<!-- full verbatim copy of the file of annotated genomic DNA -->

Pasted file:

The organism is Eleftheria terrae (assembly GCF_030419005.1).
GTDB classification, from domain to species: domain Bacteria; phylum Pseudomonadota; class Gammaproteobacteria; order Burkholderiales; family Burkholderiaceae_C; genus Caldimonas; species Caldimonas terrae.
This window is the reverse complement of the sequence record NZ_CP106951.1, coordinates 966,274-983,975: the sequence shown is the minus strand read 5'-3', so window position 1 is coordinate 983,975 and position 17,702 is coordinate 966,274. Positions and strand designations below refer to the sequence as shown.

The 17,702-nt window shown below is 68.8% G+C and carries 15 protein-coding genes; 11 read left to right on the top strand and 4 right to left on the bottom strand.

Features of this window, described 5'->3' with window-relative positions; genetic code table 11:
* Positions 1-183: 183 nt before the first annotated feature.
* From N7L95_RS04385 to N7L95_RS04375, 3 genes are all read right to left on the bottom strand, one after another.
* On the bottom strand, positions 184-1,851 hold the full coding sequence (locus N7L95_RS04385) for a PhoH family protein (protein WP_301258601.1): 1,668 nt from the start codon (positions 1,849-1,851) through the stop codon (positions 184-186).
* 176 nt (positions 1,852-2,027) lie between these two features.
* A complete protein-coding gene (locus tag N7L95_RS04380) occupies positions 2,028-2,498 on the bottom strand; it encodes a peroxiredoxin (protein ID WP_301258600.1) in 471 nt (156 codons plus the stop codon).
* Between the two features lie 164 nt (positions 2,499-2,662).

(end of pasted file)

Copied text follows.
The organism is Eleftheria terrae (assembly GCF_030419005.1).
GTDB classification, from domain to species: domain Bacteria; phylum Pseudomonadota; class Gammaproteobacteria; order Burkholderiales; family Burkholderiaceae_C; genus Caldimonas; species Caldimonas terrae.
This window is the reverse complement of the sequence record NZ_CP106951.1, coordinates 966,274-983,975: the sequence shown is the minus strand read 5'-3', so window position 1 is coordinate 983,975 and position 17,702 is coordinate 966,274. Positions and strand designations below refer to the sequence as shown.

The 17,702-nt window shown below is 68.8% G+C and carries 15 protein-coding genes; 11 read left to right on the top strand and 4 right to left on the bottom strand.

Features of this window, described 5'->3' with window-relative positions; genetic code table 11:
* Positions 1-183: 183 nt before the first annotated feature.
* From N7L95_RS04385 to N7L95_RS04375, 3 genes are all read right to left on the bottom strand, one after another.
* On the bottom strand, positions 184-1,851 hold the full coding sequence (locus N7L95_RS04385) for a PhoH family protein (protein WP_301258601.1): 1,668 nt from the start codon (positions 1,849-1,851) through the stop codon (positions 184-186).
* 176 nt (positions 1,852-2,027) lie between these two features.
* A complete protein-coding gene (locus tag N7L95_RS04380) occupies positions 2,028-2,498 on the bottom strand; it encodes a peroxiredoxin (protein ID WP_301258600.1) in 471 nt (156 codons plus the stop codon).
* Between the two features lie 164 nt (positions 2,499-2,662).